Rental prices increased by 2.7% nationally to stand at an average of €1,256 a month by the end of last year, according to the latest figures from the Residential Tenancies Board.
That compares to an increase of 6.4% in 2019.
Dublin had the highest rents where the average price was €1,745 per month, a 2.1% increase year-on-year.
But the RTB said that rent prices fell by 0.8% between the third and fourth quarters of the year.
The counties with the lowest monthly rents were Donegal and Leitrim at €626 a month.
During the fourth quarter of 2020, eight counties had standardised average rents above €1,000 a month – Cork, Dublin, Galway, Kildare, Limerick, Louth, Meath, and Wicklow.
The fastest growing rent in the fourth quarter of 2020, by county, was seen in Co Longford (8.3%) and the county with the largest year-on-year decline in rents was Waterford, with rents there down 13%.
Today’s figures show that new tenancies continued to account for about four-fifths of all registrations at 82.8%, with 17.2% of registrations representing tenancy renewals.
Padraig McGoldrick, interim director of the RTB, said the impact of Covid-19 on the rental sector continued into the fourth quarter of 2020.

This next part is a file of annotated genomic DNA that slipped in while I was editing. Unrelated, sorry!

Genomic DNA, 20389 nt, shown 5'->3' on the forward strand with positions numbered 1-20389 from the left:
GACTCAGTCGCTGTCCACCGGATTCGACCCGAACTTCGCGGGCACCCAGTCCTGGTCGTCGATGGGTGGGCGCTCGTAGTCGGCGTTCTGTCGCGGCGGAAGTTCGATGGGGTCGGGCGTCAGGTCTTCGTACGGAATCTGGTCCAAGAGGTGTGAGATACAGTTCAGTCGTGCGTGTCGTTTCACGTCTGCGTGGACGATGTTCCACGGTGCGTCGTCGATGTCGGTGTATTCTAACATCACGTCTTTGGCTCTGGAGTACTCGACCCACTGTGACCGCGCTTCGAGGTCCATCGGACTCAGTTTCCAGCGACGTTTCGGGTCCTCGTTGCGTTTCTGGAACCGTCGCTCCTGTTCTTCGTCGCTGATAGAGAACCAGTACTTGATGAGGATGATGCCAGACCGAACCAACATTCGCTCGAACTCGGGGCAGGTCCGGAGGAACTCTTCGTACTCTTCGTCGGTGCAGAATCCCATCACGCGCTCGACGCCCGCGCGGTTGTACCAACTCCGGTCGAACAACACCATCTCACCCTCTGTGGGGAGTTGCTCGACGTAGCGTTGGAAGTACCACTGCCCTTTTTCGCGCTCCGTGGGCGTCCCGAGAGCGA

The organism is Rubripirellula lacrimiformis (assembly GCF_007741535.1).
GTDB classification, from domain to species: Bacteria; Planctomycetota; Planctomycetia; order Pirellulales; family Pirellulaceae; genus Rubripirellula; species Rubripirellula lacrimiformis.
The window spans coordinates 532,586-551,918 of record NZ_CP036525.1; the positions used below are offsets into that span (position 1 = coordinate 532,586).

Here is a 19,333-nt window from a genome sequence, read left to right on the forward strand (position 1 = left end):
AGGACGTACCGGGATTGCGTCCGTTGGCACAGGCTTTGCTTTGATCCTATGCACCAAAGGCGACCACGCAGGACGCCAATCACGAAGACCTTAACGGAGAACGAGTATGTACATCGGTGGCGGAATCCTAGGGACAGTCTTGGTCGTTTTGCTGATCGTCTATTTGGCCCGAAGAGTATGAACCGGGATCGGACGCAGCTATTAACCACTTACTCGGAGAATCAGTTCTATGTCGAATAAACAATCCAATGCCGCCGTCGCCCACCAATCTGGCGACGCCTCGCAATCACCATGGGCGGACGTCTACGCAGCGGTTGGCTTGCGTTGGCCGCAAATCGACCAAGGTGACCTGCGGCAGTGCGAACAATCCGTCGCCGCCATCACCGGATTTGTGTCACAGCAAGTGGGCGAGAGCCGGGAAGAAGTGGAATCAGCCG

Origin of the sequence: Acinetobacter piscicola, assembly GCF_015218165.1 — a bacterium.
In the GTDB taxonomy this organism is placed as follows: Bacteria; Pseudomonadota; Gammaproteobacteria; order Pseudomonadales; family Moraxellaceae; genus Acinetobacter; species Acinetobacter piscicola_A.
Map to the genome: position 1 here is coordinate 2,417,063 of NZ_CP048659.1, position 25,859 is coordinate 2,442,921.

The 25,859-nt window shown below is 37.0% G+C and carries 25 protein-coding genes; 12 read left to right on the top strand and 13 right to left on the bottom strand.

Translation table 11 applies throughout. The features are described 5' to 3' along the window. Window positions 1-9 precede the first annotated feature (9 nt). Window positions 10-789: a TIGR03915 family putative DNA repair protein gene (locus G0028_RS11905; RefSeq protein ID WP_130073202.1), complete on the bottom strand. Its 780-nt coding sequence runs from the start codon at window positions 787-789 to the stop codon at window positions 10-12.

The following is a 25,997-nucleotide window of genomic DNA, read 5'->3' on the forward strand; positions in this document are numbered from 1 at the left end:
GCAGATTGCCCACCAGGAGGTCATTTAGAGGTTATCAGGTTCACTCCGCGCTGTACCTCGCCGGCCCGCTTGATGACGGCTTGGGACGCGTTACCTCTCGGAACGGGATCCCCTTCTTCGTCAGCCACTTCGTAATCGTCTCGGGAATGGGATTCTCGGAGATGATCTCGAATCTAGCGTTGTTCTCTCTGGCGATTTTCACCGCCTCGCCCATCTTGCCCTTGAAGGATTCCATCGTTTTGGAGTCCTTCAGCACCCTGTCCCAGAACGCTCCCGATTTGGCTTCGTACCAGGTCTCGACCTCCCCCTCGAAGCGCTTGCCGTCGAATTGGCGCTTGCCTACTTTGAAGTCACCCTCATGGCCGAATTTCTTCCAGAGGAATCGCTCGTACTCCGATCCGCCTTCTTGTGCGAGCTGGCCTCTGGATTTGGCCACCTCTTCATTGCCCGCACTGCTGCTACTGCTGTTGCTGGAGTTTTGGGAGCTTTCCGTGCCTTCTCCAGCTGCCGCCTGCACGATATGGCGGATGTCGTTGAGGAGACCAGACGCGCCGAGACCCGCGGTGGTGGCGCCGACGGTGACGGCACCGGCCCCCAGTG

He added that the national standardised average rent remained static in the quarter and, overall, in the year there had been a significant trend of moderation in rental inflation relative to previous years.
Mr McGoldrick said that while there has been a definite trend in moderation in rent levels, it is clear affordability issues and related risks remain.
“We understand that Covid-19 presents many challenges and adjustments for those operating and living in the rental sector,” he said.
“We continue to encourage those who are experiencing issues in their tenancies to keep lines of communication open and if they still cannot resolve their dispute to contact the RTB for support and information on how to resolve these matters,” he added.
Padraig McGoldrick also highlighted that further measures and the extension of temporary protections for those impacted by the pandemic were introduced by Government towards the end of last year.